NAF Five Star Profeet Farrier of the Year award 2017

  • Every horse owner knows that once you find a good farrier, you don’t let them go — which can certainly be said of each one shortlisted for the NAF Five Star Profeet Farrier of the Year. The award winner was revealed at the H&H Awards gala dinner at Ascot Racecourse on 2 November.

    *WINNER* Jim Balfour

    Farriery career: over 30 years

    I decided to become a farrier when… I served my apprenticeship with my father, my brother’s in the business and my three sons are all qualified too — it’s a real family thing.

    2017 highlight: I’m team manager of the Scottish team and we’re trying to win the world championships at Stoneleigh for the third time.

    Top tip for a budding farrier: you get out what you put in — it’s hard work but very good for you.

    What the client says… “We trust James impeccably with the ongoing management of our horses’ feet but he also gives a lot back to the equine industry, working with World Horse Welfare and giving demonstrations at agricultural shows. He has been our farrier for 30 years, and has dealt calmly with everything horses can throw at you.” Angus Young

    Also shortlisted were:

    Andrew Nickalls

    Farriery career: began in New Zealand aged 16.

    I decided to become a farrier when… My family always had horses but I decided at 13 to do farriery. I came to England in 1999 and got my diploma.

    2017 highlight: seeing Great Britain win their first medal at the world championships for Icelandic horses [see client comment below].

    Top tip for a budding farrier: all these supposed “old guys” you think don’t know as much because they don’t go bragging about it on Facebook etc — we know a lot!

    What the client says… “He has been amazing as the farrier for the New Zealand event team and was commended on his shoeing at the World Championships for Icelandic horses, where the vets and farriers doing the trot-up said the Team GB horses’ was the best shoeing they’d seen from 15 countries.” Jemimah Adams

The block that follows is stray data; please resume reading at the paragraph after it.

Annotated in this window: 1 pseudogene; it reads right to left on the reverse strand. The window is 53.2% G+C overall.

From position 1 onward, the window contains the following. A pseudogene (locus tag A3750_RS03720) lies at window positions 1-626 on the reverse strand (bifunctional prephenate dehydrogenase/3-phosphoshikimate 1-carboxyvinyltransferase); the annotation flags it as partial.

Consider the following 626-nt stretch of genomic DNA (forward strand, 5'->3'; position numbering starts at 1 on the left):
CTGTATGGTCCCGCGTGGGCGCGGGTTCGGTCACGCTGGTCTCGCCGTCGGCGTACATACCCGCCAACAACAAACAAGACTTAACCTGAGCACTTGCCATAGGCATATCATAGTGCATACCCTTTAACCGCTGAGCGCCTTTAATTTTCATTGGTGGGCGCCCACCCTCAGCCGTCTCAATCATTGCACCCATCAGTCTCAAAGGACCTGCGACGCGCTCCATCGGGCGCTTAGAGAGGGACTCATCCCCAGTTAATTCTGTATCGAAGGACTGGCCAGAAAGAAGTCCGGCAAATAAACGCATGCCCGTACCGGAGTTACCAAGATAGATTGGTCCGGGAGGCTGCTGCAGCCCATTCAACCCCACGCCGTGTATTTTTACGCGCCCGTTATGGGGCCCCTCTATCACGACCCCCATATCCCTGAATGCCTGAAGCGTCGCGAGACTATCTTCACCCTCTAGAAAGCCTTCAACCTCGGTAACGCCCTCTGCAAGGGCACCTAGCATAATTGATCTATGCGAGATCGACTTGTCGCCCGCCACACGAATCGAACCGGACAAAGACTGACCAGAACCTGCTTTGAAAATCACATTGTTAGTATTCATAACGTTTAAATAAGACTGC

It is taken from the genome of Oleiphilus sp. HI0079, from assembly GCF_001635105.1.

Jake Sailor

    Farriery career: made the decision at the age of 14.

    I decided to become a farrier when… I wasn’t horsey, but a friend of mine had the farrier out one day and I thought it looked a cracking trade.

    2017 highlight: seeing the horses you shoe going out and doing well in competitions is always a bonus and this year a couple have got their HOYS tickets. To be part of a team like that means a lot.

    Top tip for a budding farrier: if you can keep the horses happy, you’ll have happy customers.

    What the client says… “Jake is the most knowledgeable farrier I have encountered in the past decade. He always gives 110% and never lets a client down. My horse has the worst feet imaginable and Jake is the only farrier who can get and keep a shoe on him. He is fantastic with horses, but his practice also services zebras at the local zoo!” Melanie Foo

    Jonathan Nunn

    Farriery career: 30 years.

    I decided to become a farrier when… I started off in yard work at the age of 18 but my interests took me more towards farriery so I did a four-year apprenticeship and built it from there.

    2017 highlight: getting my Fellowship (FWCF) — it’s a lifetime achievement. I’m also co-founder of The Farriers Foundation charity and a total of 48 farriers did a 230-mile bike ride across Wales last month, raising £28,000.

    Top tip for a budding farrier: strive to be better every single day and don’t scrimp on your education.

    What the client says… “Jon frequently travels abroad to work with other farriers to share his knowledge. He also set up The Farriers Foundation charity which supports farriers and their dependants in times of need.” Tracy Caldwell


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